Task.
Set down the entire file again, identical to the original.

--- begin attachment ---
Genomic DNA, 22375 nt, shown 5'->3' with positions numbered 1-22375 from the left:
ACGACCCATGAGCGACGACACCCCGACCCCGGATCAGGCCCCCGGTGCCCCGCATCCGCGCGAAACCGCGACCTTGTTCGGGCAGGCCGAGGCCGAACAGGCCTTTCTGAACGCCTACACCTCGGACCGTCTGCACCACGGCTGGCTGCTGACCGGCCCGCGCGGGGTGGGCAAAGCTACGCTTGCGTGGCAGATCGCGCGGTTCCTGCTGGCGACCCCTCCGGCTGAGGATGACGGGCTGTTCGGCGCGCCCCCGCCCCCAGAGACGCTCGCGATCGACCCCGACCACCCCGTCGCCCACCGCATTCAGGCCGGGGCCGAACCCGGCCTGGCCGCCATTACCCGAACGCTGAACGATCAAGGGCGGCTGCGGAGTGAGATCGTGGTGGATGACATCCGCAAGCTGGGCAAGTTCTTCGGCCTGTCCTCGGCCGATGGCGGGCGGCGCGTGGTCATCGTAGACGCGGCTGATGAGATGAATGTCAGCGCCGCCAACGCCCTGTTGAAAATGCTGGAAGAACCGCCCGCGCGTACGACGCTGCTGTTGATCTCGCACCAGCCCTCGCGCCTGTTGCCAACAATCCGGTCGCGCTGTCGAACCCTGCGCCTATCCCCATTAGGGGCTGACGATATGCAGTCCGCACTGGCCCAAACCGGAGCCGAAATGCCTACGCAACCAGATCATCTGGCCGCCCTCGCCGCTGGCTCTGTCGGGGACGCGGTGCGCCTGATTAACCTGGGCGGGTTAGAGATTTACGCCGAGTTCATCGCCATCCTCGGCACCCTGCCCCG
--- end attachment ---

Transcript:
Genomic DNA, 22375 nt, shown 5'->3' with positions numbered 1-22375 from the left:
ACGACCCATGAGCGACGACACCCCGACCCCGGATCAGGCCCCCGGTGCCCCGCATCCGCGCGAAACCGCGACCTTGTTCGGGCAGGCCGAGGCCGAACAGGCCTTTCTGAACGCCTACACCTCGGACCGTCTGCACCACGGCTGGCTGCTGACCGGCCCGCGCGGGGTGGGCAAAGCTACGCTTGCGTGGCAGATCGCGCGGTTCCTGCTGGCGACCCCTCCGGCTGAGGATGACGGGCTGTTCGGCGCGCCCCCGCCCCCAGAGACGCTCGCGATCGACCCCGACCACCCCGTCGCCCACCGCATTCAGGCCGGGGCCGAACCCGGCCTGGCCGCCATTACCCGAACGCTGAACGATCAAGGGCGGCTGCGGAGTGAGATCGTGGTGGATGACATCCGCAAGCTGGGCAAGTTCTTCGGCCTGTCCTCGGCCGATGGCGGGCGGCGCGTGGTCATCGTAGACGCGGCTGATGAGATGAATGTCAGCGCCGCCAACGCCCTGTTGAAAATGCTGGAAGAACCGCCCGCGCGTACGACGCTGCTGTTGATCTCGCACCAGCCCTCGCGCCTGTTGCCAACAATCCGGTCGCGCTGTCGAACCCTGCGCCTATCCCCATTAGGGGCTGACGATATGCAGTCCGCACTGGCCCAAACCGGAGCCGAAATGCCTACGCAACCAGATCATCTGGCCGCCCTCGCCGCTGGCTCTGTCGGGGACGCGGTGCGCCTGATTAACCTGGGCGGGTTAGAGATTTACGCCGAGTTCATCGCCATCCTCGGCACCCTGCCCCG